We sometimes face situations in which people’s entire daily lives are destroyed by large-scale disasters. At the same time, one may lose memories and records of a life. We saw the loss of the evidence of people’s entire lives in the major earthquake and tsunami of an unbelievable scale that struck the Tohoku region on March 11, 2011.
When people’s lives end, photos become the evidence of their existence. Whether the photos are in paper or digital form, they become records and evidence of people having lived in a particular place with others.
We realized the fundamental significance of photos and threw ourselves into action to save lost photos. We were able to return photos, although just a small part, to the waiting disaster survivors.
Now that this project ended, we are reviewing our photo restoration activities in terms of improvements and what we can do in the future. Through ‘The Story of the “Save the Memory Project,”’ we have compiled a report as a “record of facts.” In this last chapter, we would like to present recommendations to improve measures for recovering lost photos and how photos should be handled in our daily lives.
Individually owned photos are very precious and irreplaceable to their owners; the people in them; and others involved. However, in general, those photos are not valuable in terms of property. Even if photos lost in a large-scale disaster are reported as found articles and are handled as “lost property”, under the Japanese Lost Property Act, it would actually be very difficult for administrative units alone to return those photos to their owners for the following reasons.
Therefore, it is desirable to formulate exceptional measures and guidelines in advance to ensure that individual administrative units can take necessary actions in the event of a large-scale disaster.
Immediately after the Great East Japan Earthquake and Tsunami struck the Tohoku region, the Japanese government notified disaster-affected prefectures of the guidelines for removing rubble and the guidelines included items for handling lost photos.
“Buddhist mortuary tablets, photo albums, and any other items recognized as being of value to the owner or other relevant individuals shall not be discarded. Instead, such items shall be stored separately, and opportunities shall be preferably provided to return those items to their respectful owners or other individuals.”
However, individual local governments were left to handle specific operations following the procedures stipulated in the guidelines. This led to gaps in the organizations in charge; the scale and period of handling; the handling methods; budgetary measures; and cooperation with other organizations. The quality and sustainability of the returning activities of a huge amount of photos found in disaster-affected areas depended heavily on what specific local government organization was in charge of the operations. Specific actions vary with the extent of the damage, but it is desirable to formulate integrated, responsible organizations in advance.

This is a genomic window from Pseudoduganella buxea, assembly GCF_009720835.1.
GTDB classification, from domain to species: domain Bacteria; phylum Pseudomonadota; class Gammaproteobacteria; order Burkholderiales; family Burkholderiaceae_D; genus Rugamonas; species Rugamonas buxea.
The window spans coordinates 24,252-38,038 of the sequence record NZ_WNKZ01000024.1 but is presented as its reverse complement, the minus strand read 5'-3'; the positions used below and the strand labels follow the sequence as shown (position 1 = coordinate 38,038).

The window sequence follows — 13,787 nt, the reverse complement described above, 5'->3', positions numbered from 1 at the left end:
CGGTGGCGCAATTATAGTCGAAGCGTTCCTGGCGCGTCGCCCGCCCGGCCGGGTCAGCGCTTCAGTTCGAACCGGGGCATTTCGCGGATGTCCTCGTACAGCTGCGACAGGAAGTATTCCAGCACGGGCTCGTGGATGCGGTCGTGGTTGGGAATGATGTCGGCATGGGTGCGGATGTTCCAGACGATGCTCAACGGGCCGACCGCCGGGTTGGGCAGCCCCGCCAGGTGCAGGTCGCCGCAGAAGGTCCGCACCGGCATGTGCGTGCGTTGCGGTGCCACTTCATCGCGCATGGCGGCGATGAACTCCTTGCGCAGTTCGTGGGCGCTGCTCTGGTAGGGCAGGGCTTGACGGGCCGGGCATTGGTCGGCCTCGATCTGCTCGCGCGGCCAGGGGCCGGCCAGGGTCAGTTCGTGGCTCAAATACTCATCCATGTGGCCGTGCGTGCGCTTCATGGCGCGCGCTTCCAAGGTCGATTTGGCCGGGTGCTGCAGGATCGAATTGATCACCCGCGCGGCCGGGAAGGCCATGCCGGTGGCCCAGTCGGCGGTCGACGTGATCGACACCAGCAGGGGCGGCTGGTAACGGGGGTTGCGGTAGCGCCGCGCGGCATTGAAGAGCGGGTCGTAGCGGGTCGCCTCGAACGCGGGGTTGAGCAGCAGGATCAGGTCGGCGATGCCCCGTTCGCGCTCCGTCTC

It is becoming increasingly important for local governments to cooperate with NGOs and NPOs with organizational abilities, companies (committed to CSR activities) and many other organizations to cope with wide-ranging large-scale disasters. In recent years, Japanese individuals have become particularly active in volunteer activities and have played a significant role in contributing to reconstruction activities.
Controlling a huge workforce and systematic project management are important in handling a large number of disaster-affected photos. There are limitations on administrative units’ abilities to take responsibility for those operations alone in addition to the huge amount of other serious duties.
The Japanese Disaster Countermeasures Basic Act stipulates that national and local governments should cooperate with volunteers. We think it is desirable for administrative units to examine in advance the cooperation expected and the scope of the commission and responsibilities, so that administrative units can act as the hub of cooperation with other organizations, including NGOs and NPOs.
Washing and cleaning photos damaged by a disaster is necessary. We strongly recommend that “high-quality digitization (scanning) of photos be done immediately” for the following reasons.
“The high-quality digitization” of photos means that digitized image data can be used not only as index to search photos but also as a new “original source.” In terms of image quality, we recommend a resolution of more than 300dpi for full-color scanning.
To digitize photos, we think it is effective to use a digital copiers for the following reasons.
Although we did not try in this project, the high-quality digitization of photos using document cameras or digital cameras is also a conceivable option.
Following the Great East Japan Earthquake and Tsunami, we were not able to save many built-in storage devices of damaged PCs or external storage media such as damaged CD-Rs. We also think that those items were not regarded as high-priority objects to be collected.
Regarding how to approach these issues, we expect that further discussions will be carried out and developed in the future. It remains to be seen how much information can be confirmed if you find a computer whose owner appears difficult to identify from the appearance, and there are also technical issues (means and costs) for saving data from seriously damaged storage devices and media.